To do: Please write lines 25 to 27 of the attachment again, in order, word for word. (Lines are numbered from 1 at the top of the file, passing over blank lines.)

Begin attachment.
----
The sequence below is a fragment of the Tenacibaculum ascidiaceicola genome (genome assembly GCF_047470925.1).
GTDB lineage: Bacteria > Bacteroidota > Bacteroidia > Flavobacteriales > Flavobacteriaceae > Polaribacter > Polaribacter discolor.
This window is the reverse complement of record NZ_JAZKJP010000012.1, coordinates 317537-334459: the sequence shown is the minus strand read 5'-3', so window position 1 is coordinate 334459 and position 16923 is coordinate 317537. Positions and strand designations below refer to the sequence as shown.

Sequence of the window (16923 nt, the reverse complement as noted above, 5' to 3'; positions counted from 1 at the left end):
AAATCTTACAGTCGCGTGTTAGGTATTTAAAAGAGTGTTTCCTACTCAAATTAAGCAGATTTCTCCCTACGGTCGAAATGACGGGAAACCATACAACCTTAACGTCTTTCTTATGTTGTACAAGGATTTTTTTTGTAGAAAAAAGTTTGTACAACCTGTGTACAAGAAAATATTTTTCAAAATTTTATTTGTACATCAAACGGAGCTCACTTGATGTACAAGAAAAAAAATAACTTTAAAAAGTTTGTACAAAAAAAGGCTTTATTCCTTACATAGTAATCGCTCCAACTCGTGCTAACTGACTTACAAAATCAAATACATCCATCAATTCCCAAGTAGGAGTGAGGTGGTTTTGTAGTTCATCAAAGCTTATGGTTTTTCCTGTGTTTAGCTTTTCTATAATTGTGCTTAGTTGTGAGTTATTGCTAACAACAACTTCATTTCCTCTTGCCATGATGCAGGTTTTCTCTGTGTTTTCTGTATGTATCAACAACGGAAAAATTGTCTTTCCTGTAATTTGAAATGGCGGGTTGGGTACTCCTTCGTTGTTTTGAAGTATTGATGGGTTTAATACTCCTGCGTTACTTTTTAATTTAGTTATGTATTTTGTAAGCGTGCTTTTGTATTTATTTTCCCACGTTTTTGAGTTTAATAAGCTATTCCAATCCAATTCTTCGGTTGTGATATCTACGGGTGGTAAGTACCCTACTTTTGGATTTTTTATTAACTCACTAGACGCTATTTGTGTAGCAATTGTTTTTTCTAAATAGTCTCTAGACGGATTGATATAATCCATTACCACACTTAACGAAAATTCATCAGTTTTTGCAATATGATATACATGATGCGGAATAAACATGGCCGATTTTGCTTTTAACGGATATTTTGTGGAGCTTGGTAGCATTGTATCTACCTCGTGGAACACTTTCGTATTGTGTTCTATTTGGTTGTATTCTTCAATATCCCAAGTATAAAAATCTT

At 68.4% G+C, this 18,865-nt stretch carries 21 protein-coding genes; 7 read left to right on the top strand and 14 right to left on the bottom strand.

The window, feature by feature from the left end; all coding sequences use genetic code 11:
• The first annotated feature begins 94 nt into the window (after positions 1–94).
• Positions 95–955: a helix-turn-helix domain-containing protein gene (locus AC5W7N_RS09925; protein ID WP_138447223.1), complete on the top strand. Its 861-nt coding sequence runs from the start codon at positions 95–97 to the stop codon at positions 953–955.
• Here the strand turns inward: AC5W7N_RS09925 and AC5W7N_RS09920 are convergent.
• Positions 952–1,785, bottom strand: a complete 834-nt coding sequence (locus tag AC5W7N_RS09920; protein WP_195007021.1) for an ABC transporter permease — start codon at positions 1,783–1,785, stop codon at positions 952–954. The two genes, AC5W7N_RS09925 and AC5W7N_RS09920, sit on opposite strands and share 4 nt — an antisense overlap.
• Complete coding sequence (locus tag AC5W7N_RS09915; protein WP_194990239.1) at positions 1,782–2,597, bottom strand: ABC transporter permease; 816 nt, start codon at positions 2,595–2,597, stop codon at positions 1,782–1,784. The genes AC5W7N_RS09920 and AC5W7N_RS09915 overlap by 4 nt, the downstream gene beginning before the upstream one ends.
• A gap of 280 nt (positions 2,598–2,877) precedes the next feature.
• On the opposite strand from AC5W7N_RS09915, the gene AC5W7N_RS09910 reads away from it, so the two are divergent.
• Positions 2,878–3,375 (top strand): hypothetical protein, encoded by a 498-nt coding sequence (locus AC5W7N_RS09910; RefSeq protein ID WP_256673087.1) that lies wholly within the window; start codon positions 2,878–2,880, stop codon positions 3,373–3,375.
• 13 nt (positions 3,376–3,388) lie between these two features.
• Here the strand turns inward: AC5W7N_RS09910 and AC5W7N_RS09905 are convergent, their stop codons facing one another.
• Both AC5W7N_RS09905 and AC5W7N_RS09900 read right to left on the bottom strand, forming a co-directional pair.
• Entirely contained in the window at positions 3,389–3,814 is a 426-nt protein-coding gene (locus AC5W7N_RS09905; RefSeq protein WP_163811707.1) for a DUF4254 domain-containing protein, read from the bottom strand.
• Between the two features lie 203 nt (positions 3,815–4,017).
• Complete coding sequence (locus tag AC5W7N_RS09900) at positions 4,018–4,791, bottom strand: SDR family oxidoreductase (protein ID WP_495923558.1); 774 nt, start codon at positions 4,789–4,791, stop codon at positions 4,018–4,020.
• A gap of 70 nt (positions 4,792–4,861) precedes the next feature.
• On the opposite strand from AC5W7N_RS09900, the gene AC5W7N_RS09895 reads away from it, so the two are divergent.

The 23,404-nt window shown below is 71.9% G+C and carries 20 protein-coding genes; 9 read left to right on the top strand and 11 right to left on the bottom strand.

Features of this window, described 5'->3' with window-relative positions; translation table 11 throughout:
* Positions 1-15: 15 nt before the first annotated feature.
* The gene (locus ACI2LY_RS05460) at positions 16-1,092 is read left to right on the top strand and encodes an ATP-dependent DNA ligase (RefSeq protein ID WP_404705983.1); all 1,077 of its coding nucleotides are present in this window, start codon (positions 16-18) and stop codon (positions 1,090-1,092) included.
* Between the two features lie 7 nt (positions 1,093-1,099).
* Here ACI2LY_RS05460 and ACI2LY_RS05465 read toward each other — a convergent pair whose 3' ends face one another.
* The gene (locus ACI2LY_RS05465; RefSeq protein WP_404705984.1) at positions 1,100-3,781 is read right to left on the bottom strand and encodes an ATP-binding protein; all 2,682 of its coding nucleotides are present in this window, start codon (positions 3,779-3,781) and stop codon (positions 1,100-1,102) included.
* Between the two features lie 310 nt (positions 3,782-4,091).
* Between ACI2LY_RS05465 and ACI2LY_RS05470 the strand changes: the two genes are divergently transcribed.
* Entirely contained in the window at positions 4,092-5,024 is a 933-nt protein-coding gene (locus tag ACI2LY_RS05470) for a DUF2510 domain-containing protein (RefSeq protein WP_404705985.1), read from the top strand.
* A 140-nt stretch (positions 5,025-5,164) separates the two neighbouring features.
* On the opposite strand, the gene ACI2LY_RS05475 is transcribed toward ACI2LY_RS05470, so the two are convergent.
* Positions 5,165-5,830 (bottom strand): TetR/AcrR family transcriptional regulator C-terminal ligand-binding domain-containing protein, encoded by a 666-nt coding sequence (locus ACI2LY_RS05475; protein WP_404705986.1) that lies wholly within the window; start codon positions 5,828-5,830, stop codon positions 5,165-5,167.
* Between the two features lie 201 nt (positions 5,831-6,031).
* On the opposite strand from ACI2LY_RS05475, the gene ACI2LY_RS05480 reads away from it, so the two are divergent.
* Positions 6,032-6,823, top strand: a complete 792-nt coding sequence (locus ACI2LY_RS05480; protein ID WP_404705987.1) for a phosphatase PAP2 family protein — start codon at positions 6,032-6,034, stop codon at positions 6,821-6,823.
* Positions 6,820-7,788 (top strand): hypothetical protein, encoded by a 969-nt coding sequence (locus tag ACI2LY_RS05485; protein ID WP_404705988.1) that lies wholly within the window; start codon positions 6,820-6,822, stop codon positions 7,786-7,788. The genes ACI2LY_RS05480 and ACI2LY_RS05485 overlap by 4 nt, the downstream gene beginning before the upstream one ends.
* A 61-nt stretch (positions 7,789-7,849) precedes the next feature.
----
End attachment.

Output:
Features of this window, described 5'->3' with window-relative positions; translation table 11 throughout:
* Positions 1-15: 15 nt before the first annotated feature.
* The gene (locus ACI2LY_RS05460) at positions 16-1,092 is read left to right on the top strand and encodes an ATP-dependent DNA ligase (RefSeq protein ID WP_404705983.1); all 1,077 of its coding nucleotides are present in this window, start codon (positions 16-18) and stop codon (positions 1,090-1,092) included.